Laocoon (I can't breathe)
Laocoon (I can't breathe)
Wax, plaster of paris, resin

Made for this year's groving 2021 Monument (
This work shows Laocoon, a Trojan Priest, with his nose cut away. The original sculpture would have been made in the second century BC in Greece.

He is said to be The prototypical icon of human agony (N Spivey 2001)

In ancient Egypt, statues were often defaced. Monuments of people were thought to represent an interface between life and the supernatural. They believed that a soul could occupy the sculpture of a person, so such vandalism deactivated their strength.

Once a body part was damaged it was thought to be unable to perform its purpose any longer.

A broken nose meant the spirit ‘stopped breathing’.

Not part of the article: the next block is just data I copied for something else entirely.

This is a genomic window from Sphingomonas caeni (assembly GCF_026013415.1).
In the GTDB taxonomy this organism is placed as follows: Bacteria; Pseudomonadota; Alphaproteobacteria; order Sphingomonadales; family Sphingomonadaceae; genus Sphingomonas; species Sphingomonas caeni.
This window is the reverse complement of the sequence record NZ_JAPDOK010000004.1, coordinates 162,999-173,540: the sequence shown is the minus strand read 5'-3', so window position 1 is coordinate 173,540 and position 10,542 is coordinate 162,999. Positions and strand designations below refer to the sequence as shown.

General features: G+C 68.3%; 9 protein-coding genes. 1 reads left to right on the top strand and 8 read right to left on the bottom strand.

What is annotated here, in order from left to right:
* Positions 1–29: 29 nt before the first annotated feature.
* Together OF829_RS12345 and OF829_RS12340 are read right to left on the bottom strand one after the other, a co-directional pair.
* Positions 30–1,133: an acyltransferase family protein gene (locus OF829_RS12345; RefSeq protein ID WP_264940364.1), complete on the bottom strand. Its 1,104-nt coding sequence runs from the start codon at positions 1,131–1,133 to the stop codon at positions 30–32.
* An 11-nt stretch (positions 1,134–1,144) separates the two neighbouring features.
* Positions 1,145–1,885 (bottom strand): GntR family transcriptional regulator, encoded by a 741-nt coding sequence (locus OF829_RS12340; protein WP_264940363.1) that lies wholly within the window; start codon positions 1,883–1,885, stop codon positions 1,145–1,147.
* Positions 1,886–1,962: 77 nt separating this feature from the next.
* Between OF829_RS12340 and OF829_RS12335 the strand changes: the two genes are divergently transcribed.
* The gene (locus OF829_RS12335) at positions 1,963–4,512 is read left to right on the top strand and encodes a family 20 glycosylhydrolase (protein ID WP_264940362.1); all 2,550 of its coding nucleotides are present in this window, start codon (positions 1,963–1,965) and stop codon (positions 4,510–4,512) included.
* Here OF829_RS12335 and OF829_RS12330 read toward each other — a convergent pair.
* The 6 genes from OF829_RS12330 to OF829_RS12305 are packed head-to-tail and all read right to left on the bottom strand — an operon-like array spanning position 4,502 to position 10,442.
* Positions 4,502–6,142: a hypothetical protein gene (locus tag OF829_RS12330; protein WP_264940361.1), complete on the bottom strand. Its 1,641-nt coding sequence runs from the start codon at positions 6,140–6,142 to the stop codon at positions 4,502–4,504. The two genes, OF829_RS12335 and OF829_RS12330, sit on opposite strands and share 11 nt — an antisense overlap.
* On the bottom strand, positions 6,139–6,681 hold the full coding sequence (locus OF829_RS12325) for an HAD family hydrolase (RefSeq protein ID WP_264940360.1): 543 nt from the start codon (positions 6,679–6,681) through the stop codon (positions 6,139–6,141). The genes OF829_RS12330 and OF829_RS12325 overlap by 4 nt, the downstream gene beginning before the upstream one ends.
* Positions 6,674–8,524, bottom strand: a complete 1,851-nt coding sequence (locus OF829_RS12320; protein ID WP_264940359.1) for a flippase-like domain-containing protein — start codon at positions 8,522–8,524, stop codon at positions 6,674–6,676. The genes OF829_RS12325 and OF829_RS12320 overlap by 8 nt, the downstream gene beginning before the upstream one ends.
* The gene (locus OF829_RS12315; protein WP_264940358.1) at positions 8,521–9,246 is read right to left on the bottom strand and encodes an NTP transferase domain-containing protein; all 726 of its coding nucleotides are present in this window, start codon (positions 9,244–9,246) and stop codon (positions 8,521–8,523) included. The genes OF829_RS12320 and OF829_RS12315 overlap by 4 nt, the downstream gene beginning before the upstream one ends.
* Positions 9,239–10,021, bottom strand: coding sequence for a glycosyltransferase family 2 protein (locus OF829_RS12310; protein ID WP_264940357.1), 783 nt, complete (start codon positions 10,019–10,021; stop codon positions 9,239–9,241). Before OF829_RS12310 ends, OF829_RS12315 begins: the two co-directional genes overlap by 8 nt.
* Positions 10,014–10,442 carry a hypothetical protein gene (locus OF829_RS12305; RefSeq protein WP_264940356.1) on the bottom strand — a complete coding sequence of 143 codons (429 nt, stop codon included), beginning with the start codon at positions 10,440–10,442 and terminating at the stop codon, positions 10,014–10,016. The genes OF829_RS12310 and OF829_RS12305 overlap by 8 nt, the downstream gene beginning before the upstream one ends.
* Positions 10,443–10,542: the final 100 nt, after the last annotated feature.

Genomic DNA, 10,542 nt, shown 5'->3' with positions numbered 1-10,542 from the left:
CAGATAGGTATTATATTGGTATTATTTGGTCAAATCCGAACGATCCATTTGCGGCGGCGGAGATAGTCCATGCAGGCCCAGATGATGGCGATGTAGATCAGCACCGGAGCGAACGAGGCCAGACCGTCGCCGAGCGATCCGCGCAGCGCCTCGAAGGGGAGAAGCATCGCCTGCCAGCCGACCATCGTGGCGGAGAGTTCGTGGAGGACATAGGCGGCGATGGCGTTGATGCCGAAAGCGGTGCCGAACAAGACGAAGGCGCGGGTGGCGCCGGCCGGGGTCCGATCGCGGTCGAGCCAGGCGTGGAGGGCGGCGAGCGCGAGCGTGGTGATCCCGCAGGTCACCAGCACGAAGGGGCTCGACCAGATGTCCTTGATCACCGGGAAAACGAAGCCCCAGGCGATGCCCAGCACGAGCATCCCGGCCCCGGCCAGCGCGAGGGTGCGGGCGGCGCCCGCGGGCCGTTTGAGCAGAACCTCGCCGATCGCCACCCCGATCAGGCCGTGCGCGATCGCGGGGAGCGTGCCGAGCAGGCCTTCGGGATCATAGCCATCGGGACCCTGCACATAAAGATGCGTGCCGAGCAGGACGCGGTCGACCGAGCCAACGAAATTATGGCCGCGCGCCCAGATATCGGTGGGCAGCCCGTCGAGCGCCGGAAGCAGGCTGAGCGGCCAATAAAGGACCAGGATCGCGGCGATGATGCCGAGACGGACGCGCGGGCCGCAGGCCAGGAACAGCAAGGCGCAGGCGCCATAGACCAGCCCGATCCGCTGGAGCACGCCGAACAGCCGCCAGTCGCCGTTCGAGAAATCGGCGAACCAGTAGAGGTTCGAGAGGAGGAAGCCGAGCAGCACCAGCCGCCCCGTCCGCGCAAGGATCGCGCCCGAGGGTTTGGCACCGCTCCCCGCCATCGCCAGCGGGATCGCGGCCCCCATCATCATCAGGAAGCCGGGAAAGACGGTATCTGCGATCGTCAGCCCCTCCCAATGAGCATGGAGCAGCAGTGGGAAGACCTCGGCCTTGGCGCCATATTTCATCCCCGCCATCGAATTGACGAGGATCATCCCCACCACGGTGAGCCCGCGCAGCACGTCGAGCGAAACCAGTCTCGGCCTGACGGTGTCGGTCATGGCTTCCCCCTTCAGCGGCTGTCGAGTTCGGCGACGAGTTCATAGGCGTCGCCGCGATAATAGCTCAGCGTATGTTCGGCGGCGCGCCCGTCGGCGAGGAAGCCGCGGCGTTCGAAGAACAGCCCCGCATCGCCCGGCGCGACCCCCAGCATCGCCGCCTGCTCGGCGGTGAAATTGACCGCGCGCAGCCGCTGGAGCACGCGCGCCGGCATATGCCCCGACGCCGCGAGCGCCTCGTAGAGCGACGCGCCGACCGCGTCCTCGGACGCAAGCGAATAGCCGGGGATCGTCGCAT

The work is approx 5cm x 5cm x 5cm and was carefully left on the streets of Bury St Edmonds in August, by Barbara Dougan, to meet it's destiny.

Two writers were invited to respond to the work;

Broken in body but still unbowed,
Your spirit lives on
In the memories of those who loved you.

You are still the boy of dreams
And the man who aspired to be the best
To the family and friends who knew you.

If your memories are our memories
Then your life is ours and you live on through us
In an endless thread of life.

We have no need of monuments to you
Since you are deep inside us
Where you cannot be defaced.

David Dougan


I don’t stare at you like an exhibit
I see you your queer body
how they’ve made you faceless
to deny you your vision your voice
how they’ve disarmed you
to halt you from holding giving taking
how they’ve made you groinless
to wipe out your wanting
how they’ve made you legless
to stop you from rising running

I see me just a head
the world on my shoulders

a heart in a taut self inflated chest

you show me we survive dismemberment

James McDermott